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Poem by Menella Bute Smedley


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WIND me a summer crown, she said,
  And set it on my brows;
For I must go, while I am young,
  Home to my Fathers house.

And make me ready for the day,
  And let me not be stayd;
I would not linger on the way
  As if I was afraid.

O, will the golden courts of heaven,
  When I have paced them oer,
Be lovely as the lily walks
  Which I must see no more?
 
And will the seraph hymns and harps,
  When they have filld my ear,
Be tender as my mothers voice,
  Which I must never hear?
 
And shall I lie where sunsets drift,
  Or where the stars are born,
Or where the living tints are mixt
  To paint the clouds of morn?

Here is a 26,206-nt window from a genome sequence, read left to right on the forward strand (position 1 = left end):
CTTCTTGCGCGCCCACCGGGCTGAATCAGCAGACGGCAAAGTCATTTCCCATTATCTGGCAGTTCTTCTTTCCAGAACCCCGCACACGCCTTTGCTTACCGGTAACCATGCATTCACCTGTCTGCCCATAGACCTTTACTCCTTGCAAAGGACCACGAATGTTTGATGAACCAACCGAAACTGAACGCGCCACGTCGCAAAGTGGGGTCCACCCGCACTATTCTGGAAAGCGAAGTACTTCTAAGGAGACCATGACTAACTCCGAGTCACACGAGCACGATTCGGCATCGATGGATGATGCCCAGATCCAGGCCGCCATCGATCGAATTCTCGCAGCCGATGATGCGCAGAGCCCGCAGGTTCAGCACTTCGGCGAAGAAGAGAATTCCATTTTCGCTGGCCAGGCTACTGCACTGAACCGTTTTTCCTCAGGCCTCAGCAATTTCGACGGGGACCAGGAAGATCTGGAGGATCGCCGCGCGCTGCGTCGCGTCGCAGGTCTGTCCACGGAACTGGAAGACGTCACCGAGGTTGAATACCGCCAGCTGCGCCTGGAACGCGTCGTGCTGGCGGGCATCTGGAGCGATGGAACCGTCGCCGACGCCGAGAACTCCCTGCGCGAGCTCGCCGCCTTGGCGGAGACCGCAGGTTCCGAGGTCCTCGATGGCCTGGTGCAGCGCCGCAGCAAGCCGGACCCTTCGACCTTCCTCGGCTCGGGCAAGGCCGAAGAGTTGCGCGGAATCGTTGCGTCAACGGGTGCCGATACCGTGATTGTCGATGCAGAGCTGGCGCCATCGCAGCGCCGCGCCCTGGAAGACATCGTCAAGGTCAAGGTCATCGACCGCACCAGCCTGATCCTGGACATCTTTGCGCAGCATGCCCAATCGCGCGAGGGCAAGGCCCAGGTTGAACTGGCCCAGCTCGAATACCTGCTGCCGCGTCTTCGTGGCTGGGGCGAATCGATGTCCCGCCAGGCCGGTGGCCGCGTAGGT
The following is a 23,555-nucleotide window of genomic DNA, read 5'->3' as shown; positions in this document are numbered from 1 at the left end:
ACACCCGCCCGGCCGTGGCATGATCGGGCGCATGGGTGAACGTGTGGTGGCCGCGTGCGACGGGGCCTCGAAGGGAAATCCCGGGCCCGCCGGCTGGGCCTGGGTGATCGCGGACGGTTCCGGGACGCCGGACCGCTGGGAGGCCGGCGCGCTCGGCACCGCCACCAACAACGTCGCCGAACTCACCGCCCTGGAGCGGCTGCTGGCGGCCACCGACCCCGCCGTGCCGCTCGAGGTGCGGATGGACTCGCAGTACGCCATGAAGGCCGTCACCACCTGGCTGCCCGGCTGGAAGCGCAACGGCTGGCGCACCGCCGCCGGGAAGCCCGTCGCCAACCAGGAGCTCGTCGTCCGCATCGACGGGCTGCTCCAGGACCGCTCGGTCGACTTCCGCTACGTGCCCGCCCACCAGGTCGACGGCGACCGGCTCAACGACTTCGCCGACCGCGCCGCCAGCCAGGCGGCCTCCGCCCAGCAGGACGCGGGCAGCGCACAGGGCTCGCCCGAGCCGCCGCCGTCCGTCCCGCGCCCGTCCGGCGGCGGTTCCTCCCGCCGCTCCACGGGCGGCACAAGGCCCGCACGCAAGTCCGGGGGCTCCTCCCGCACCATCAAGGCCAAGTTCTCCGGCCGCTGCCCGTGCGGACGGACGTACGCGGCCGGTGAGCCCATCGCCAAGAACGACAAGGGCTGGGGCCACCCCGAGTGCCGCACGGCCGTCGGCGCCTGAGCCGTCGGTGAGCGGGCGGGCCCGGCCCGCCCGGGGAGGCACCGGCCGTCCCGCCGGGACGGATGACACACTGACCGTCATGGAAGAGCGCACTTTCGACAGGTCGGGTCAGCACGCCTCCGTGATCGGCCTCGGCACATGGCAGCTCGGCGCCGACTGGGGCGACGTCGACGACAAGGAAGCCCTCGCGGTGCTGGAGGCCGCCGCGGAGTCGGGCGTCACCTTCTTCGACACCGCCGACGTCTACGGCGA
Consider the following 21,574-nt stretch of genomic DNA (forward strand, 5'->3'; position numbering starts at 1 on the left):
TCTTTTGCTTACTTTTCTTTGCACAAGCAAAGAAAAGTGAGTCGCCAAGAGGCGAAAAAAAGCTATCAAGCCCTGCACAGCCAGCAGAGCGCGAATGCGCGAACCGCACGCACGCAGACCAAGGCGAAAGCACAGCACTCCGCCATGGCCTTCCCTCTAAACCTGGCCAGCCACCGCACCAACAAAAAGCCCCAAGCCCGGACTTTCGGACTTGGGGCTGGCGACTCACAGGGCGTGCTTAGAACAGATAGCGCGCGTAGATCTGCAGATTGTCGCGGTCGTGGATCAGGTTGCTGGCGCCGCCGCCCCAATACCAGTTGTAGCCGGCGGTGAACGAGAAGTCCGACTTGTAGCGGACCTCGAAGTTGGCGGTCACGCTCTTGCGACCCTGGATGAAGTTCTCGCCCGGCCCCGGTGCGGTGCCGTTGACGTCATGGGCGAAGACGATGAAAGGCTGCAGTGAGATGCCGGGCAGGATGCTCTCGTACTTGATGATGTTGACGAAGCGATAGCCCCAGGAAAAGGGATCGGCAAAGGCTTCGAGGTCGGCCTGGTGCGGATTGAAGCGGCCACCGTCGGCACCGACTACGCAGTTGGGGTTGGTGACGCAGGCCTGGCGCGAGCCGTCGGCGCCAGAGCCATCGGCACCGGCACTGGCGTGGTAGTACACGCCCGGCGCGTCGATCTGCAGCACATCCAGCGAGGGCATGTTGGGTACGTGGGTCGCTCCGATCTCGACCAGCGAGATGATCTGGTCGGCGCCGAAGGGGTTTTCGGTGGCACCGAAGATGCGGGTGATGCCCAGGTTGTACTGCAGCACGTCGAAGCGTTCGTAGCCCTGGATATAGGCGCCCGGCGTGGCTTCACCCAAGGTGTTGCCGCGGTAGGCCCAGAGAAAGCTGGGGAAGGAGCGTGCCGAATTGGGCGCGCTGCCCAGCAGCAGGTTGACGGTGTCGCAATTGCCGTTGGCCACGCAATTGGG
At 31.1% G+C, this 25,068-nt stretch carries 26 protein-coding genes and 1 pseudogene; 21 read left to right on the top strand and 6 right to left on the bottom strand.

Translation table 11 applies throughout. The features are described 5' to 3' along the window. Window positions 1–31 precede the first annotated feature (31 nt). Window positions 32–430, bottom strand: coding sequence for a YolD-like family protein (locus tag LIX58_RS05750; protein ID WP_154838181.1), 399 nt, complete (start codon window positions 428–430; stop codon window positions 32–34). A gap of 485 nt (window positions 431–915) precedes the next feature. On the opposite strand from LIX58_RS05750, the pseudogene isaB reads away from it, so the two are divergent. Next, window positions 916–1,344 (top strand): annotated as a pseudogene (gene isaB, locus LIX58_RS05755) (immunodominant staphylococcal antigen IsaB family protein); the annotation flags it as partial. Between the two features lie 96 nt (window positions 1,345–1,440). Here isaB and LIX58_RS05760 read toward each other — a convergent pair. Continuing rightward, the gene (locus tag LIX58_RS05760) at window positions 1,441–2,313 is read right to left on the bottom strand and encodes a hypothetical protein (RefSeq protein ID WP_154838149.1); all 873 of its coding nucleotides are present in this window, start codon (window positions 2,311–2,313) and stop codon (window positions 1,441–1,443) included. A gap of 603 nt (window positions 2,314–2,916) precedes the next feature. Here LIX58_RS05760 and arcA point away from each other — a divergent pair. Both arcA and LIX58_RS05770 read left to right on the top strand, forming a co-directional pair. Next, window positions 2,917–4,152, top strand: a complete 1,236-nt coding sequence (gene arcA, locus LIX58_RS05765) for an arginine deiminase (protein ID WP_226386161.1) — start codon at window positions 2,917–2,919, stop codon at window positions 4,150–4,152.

Your mothers tones shall reach you still,
  Even sweeter than they were;
And the false love that broke your heart
  Shall be forgotten there:

And not a star or flower is born
  The beauty of that shore;
There is a face which you shall see
  And wish for nothing more.



Menella Bute Smedley


Menella Bute Smedley's other poems:
  1. What Hearest Thou?
  2. Waiting for the Tide
  3. To a Little Girl
  4. The Lay of King James I in his Captivity
  5. Odin's Sacrifice


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